Write down all the things you used to like doing that you've stopped doing because you're sad and depressed, suggests Rego, who is also assistant professor of psychiatry and behavioral sciences at Albert Einstein College of Medicine. <br><br> That could be going to the movies, socializing with friends, or simply going to the corner coffee shop with a newspaper. <br><br> Then, one by one, start reincorporating these activities into your life even if you're feeling unenthusiastic about it. Also, focus on tasks that can give you a sense of mastery or accomplishment, whether it's tidying up the apartment or paying the bills. That can help ease the depression as well. <br> <br><strong>More From Health:</strong> <br> <br><a href="http://www.health.com/health/gallery/0,,20515167,00.html" target="_hplink">12 Surprising Causes of Depression</a><br> <a href="http://www.health.com/health/gallery/0,,20581256,00.html" target="_hplink">Dos and Don'ts for Dealing with Anger</a><br> <a href="http://www.health.com/health/gallery/0,,20526304,00.html" target="_hplink">20 Celebrities Who Battled Depression</a><br>

  • Don't Deny Depression

    If your present situation, well, sucks, denying it will only make things worse. "Some people don't accept they're depressed and instead beat themselves up or think they're crazy or weak," says Rego. <br><br> This may only drive you deeper down, while acceptance can relieve the suffering, he says. <br><br> In general, knowing and accepting that you're depressed can allow you to take steps to make it better or get treatment, rather than pretend that everything's just fine.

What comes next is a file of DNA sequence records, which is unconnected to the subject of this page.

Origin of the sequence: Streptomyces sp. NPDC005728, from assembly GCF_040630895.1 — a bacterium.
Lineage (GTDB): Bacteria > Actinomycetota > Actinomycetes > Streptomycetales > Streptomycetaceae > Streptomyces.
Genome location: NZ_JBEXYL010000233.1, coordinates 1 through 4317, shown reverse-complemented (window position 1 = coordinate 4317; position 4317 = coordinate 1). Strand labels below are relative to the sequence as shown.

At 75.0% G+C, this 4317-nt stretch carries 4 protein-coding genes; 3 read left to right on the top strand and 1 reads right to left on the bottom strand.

• Treat Yourself Well

    Take a look at the language you use when you think about or talk to yourself and compare it to the way you talk to everyone else. If there's a disconnect, try to treat yourself in a kinder, gentler way. <br><br> "We're often kind to everybody else but we beat ourselves up. That's a double standard," says Blackburn. "It would be preferable to use a single standard: Don't beat everyone else up, but get off your own back, too." <br> <br><strong>More From Health:</strong> <br> <br><a href="http://www.health.com/health/gallery/0,,20515167,00.html" target="_hplink">12 Surprising Causes of Depression</a><br> <a href="http://www.health.com/health/gallery/0,,20581256,00.html" target="_hplink">Dos and Don'ts for Dealing with Anger</a><br> <a href="http://www.health.com/health/gallery/0,,20526304,00.html" target="_hplink">20 Celebrities Who Battled Depression</a><br>